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[whitespace] Jimmy Heath Heath's Bars: Saxman Jimmy Heath throws down with his sextet at Stanford.


Dream Team

The Stanford Jazz Festival brings fantasy combinations to life

By Yoshi Kato

SPORTS NUTS do it. Cinephiles do it, too. They play coach or casting director in imaginary fantasy leagues and big-budget productions. The sports fanatic might put together his favorite outfields--perhaps Barry, Vlad and Sammy for offense and Torii, Shinjo and Ichiro for defense. The film buff imagines a Godfather Part IV with James Gandolfini as the Andy Garcia character's half-brother, along with Hilary Swank as an empowered, 21st-century-style moll.

Music fans are no different. Rockers with a lot of time on their hands and, possibly, chemical stimulation, have long assembled their dream "afterlife" bands. Where else could Kurt Cobain scrape guitar, Dee Dee Ramone grind bass and Ian Curtis moan feverishly while Paul C. programs the drums?

Jazz disciples dream differently, using more complex patterns. They often wonder how the pairing of certain rhythm sections would work with certain front lines. They imagine an intersection between old and new schools, technique and flash, chops and raw talent.

Jim Nadel, founder and executive director of the Stanford Jazz Workshop, gets to live out fantasies that for most of us are limited to armchairs, bar stools or car trips. In booking the Stanford Jazz Festival, he's the mad scientist stitching together the acts for the annual summertime concert series.

Next weekend (Aug. 3-4), the festival presents two first-time-ever concerts. On Saturday night at Dinkelspiel Auditorium, the Jimmy Heath Sextet will perform with the dream-team lineup of Heath brother Tootie on drums, bassist Rufus Reid, pianist Harold Mabern, trumpeter Jim Rotondi and alto saxophonist Andrew Speight.

Tenor saxophonist/composer/arranger Jimmy Heath is both a link to jazz's bebop past and a guide to its future. The 75-year-old began his musical journey on alto saxophone at age 14. His first band included fellow Philadelphian and future saxophone demigod John Coltrane.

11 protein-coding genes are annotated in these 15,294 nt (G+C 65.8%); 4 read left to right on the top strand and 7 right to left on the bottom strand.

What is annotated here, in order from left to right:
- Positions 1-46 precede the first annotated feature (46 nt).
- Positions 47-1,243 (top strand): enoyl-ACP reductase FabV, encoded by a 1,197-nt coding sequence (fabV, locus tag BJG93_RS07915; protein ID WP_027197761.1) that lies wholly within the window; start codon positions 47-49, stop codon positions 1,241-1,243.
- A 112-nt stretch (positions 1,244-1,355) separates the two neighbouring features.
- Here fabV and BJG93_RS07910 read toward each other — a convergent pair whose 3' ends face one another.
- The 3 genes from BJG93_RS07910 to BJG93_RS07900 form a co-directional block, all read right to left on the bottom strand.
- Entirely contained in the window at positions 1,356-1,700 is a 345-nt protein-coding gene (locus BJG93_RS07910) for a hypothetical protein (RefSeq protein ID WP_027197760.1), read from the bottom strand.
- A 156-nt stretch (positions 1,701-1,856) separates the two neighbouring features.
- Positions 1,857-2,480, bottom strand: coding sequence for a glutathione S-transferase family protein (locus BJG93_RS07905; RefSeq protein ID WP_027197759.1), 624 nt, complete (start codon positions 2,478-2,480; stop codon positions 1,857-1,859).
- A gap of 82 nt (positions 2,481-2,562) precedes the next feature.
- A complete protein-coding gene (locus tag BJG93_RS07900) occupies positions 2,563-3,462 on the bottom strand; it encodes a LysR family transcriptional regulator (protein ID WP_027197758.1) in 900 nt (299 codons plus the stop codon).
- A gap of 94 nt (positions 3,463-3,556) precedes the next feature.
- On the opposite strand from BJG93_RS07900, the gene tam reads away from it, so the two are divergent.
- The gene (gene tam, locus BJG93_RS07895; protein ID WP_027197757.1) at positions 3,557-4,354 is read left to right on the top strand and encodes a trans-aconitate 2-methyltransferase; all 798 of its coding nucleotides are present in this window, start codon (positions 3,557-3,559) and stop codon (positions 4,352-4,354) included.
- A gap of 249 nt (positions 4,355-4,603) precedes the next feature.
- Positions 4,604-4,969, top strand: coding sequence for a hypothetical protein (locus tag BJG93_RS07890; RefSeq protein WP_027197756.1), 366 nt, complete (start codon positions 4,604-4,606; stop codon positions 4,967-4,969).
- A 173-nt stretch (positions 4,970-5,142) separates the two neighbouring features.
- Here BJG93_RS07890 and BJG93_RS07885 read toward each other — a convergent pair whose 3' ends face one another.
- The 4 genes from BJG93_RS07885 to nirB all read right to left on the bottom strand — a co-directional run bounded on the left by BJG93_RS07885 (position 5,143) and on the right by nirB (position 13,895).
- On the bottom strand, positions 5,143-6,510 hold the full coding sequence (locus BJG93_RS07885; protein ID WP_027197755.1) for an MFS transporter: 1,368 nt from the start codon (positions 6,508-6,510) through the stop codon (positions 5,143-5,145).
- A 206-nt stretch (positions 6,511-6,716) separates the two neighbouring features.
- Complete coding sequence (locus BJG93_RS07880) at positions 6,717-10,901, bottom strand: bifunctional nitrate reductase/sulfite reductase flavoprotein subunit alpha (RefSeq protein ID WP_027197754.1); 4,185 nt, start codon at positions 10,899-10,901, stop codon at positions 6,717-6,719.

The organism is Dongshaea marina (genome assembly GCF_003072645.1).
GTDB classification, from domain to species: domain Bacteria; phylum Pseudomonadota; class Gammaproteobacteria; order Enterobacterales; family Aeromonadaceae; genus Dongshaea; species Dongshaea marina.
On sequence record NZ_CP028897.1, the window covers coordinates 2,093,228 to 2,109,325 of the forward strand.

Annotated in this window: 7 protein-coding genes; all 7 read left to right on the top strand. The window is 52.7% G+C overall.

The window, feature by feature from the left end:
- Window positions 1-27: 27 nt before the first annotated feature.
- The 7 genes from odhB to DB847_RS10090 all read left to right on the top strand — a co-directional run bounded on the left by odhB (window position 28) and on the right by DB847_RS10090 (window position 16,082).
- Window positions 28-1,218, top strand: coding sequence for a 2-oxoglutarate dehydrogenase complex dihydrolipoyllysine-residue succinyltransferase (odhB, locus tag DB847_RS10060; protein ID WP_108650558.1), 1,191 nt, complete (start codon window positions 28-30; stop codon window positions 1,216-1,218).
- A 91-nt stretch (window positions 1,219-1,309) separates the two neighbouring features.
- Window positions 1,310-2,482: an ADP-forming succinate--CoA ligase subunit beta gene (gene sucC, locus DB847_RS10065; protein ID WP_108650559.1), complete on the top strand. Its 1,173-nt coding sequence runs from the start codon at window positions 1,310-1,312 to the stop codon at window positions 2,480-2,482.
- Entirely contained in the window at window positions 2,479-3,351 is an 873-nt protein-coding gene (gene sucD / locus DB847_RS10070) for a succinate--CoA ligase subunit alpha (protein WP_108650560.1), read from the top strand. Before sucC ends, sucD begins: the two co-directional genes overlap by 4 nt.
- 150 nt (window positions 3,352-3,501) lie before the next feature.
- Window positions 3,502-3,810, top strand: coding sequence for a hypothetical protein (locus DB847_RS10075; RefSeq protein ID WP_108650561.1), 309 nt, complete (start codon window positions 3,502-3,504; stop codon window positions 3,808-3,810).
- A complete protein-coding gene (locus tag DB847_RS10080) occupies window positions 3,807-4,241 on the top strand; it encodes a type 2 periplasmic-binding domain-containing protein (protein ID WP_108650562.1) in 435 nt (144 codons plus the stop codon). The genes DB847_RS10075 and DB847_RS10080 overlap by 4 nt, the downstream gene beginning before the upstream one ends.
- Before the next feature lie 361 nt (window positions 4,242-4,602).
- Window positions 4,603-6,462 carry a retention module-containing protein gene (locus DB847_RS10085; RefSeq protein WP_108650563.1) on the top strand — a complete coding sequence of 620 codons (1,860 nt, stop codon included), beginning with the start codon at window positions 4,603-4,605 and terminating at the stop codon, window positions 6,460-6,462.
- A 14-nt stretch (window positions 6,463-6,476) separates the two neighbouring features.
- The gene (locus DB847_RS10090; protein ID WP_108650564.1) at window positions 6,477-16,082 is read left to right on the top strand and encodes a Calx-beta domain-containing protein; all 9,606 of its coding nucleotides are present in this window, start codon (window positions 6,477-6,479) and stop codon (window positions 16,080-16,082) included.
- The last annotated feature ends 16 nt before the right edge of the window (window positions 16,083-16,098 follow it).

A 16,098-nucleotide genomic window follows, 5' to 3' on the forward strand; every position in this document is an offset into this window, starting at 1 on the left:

In 1947, he moved to New York to enlist in the burgeoning bebop revolution. Along with older brother, Percy, a bassist, and younger brother Tootie, the Heaths put their stamp on the area's fabled jazz scene.

A member of Dizzy Gillespie's big band from 1949 to 1950, Dizzy gave Heath plenty of exposure--indeed, Diz once quipped, "If you know Jimmy, you know bop." Heath later wrote for and worked with the likes of Chet Baker, Miles Davis, Milt Jackson and Gil Evans.

The sextet features brother Tootie, with whom Jimmy (and Percy) first officially teamed up under the Heath Brothers moniker in 1975. Pianist Harold Mabern is a part of Detroit's rich jazz legacy. Trumpeter Jim Rotondi, who hails from Sacramento, has enjoyed stints in orchestras lead by Ray Charles and vibraphonist Lionel Hampton. Reid is a first-call bassist and educator; Australian saxophonist Andrew Speight currently teaches jazz at San Francisco State University.

The group represents a unique combination of players. Though the six have performed together in different permutations, they've never performed on the same bandstand at the same time.

Twenty-four hours later, at the same location, guitarist John Abercrombie will make his debut with Reid and drummer Akira Tana. The heralded electric guitarist has spent the last 30-plus years effortlessly combining jazz, rock, experimental and international musical flavors into his own distinctive sonic sensibility. Reid and Tana co-founded the group TanaReid in 1990 and, along with Abercrombie, will be teaching during the Jazz Residency portion of this year's Workshop.

"Rufus and Akira have a lot of history together, and they each individually have played with John," Nadel notes. "But they've never played together as a trio."

That's the kind of special synergy that Nadel wants at the Stanford Jazz Festival: Place different eras and personalities in different combos, shake well and watch the sparks fly. "We look to bring together combinations of master musicians," Nadel explains. "Concerts that have never or have rarely been heard before."


Jimmy Heath performs Friday (Aug. 3) and John Abercrombie performs Saturday (Aug. 4) at the Dinkelspiel Auditorium, Stanford. Tickets are $28-$30. (650.725.ARTS)


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From the July 25-31, 2002 issue of Metro, Silicon Valley's Weekly Newspaper.

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